The question on every parent’s mind is ‘how am I going to pay for my child’s education when interest rates are up and the economic pressure is on?’ Institutions such as Old Mutual, Momentum, Sanlam and Discovery have offered their solutions to the problem with products ranging from flexible investments to tax-free savings.
One can thus assume that choosing an investment vehicle in which to save is not as tricky as the reality of finding the actual capital.
When one looks deeper into the investment options there are three factors to consider:
- What are the costs associated with the product?
- What are the underlying investments that can be accessed through the product?
- Are there any penalties associated with the product?
The option of choice would be a simple, tax-free savings account that allows you to save R33 000 a year. These products are easy to access, they are cost effective and you can access the full capital amount at any point without penalties.
What return should I target?
One of the concerns for investors who are saving for their retirement is being able to make a decent return over and above inflation. As you can see below, education CPI is considerably higher than that of headline CPI.
On average, an education fund must get a return of 9% compounded per annum to keep up with education inflation. This would suggest that an investor should target a return which is consistent with that of a multi-asset high-equity fund, if not that of a full equity fund, depending on the client’s risk profile and time frame. This is necessary to ensure a net real return (a return net of costs and inflation).
According to the following cost-escalation graph, published on Old Mutual’s website, both private high school and university fees will become frighteningly expensive.
In 15 years’ time university fees are estimated to triple from what they were in 2016.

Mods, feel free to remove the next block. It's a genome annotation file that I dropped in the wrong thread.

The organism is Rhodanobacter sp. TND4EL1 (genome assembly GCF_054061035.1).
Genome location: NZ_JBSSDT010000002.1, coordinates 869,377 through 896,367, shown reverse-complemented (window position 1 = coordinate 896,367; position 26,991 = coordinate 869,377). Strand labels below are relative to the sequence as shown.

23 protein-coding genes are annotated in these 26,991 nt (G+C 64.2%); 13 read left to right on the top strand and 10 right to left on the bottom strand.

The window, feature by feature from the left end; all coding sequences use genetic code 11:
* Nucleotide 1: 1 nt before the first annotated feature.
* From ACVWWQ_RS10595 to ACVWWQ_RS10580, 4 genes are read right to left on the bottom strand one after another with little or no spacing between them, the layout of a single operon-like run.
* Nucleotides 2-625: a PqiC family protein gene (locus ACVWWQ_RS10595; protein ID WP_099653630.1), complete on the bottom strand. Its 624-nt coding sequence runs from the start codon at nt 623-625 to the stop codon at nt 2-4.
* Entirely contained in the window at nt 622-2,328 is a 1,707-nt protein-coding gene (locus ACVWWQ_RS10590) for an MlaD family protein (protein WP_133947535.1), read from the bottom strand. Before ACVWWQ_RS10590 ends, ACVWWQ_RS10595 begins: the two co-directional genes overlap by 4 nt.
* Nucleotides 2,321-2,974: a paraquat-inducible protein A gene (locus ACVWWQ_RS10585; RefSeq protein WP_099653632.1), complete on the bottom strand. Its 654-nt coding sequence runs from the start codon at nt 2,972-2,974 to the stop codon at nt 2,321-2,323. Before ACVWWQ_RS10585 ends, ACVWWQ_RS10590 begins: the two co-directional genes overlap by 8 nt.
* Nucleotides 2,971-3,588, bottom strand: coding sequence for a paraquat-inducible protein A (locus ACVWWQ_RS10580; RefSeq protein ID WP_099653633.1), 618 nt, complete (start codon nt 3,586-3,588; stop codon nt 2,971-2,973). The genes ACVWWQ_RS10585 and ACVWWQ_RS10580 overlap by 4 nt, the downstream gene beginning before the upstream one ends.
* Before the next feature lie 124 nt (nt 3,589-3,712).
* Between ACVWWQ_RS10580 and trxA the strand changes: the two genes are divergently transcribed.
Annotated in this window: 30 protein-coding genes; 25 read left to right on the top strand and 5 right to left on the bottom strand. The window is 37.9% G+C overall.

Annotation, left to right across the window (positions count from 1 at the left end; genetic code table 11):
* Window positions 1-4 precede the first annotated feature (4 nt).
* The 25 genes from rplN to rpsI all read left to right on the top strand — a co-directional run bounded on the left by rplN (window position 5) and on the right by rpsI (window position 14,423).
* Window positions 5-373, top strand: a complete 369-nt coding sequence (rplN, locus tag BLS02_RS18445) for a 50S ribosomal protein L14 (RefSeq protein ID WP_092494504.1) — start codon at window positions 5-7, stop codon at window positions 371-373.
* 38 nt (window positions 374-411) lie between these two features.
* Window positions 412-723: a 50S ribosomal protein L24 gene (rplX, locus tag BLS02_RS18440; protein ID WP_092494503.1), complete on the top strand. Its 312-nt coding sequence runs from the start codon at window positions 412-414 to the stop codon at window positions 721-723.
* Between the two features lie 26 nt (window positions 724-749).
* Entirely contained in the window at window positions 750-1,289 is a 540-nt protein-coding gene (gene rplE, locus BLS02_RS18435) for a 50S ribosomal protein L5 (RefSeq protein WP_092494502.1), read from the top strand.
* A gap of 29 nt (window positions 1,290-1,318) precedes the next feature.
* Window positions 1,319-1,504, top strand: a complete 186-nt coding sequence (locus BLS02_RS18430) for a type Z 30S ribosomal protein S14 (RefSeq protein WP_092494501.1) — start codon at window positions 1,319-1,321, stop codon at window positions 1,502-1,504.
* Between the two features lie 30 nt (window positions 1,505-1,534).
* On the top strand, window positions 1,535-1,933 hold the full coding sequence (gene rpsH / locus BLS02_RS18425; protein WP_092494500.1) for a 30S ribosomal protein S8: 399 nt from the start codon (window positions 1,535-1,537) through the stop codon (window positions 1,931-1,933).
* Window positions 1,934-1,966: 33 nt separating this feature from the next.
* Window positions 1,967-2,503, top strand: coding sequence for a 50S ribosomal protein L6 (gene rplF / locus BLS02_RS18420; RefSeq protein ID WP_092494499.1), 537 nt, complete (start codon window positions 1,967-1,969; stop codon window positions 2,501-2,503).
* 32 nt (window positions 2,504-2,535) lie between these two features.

The graph below provides a sobering reminder of how one must prepare for the costs of educating our children.
Source: Old Mutual
When should I start saving?
The answer is not always the one we want to hear, but the sound thing to do is to start an educational fund in the year of the child’s birth.
If your child was born in 2016 you should contribute a monthly amount of R1 000 to R1 500 escalated at 9% per annum, with the aim being to fully fund your child’s tertiary education. R1 000 per month escalated at 9% pa over 18 years, with an estimated annual return of CPI (6%) + 7 compounded annually, gives an estimated capital amount of R832 419.
This capital amount should be able to fund three years of university (a bachelor’s degree) at an estimated cost of R237 000 per year.
If you have been unable to start an educational fund early on in your child’s life, then you are running up against the clock. Your savings strategy should not deviate from that of the above. The variable that will have to change is the amount that you contribute each month to make up for the time lost. The numbers could therefore turn out to be unrealistic.
It’s a good idea to include a life cover policy on either one or both parents. The amount does not have to be excessive. The unfortunate chance of dying in a car accident can leave a child vulnerable to having no possible means to pay for their education.
Note that the examples and graphs above illustrate possible rates, solutions and outcomes. These assumptions can and will change from time to time. It’s hard to generalise and advise on what the reader should do when it comes to investing for a specific purpose over a long time frame. This article gives readers an indication that the possible expenses of educating our children, will require us to make preparations long in advance.
Just as we need to save for retirement, we now need to factor in the reality of escalating educational expenses.
Perhaps the best advice that one can give is to suggest that you utilise the services of a financial advisor to create a realistic educational plan that they can tailor to your circumstances. Each year they should review your circumstances and advise accordingly.
Article by Jesse Morgans Moneyweb.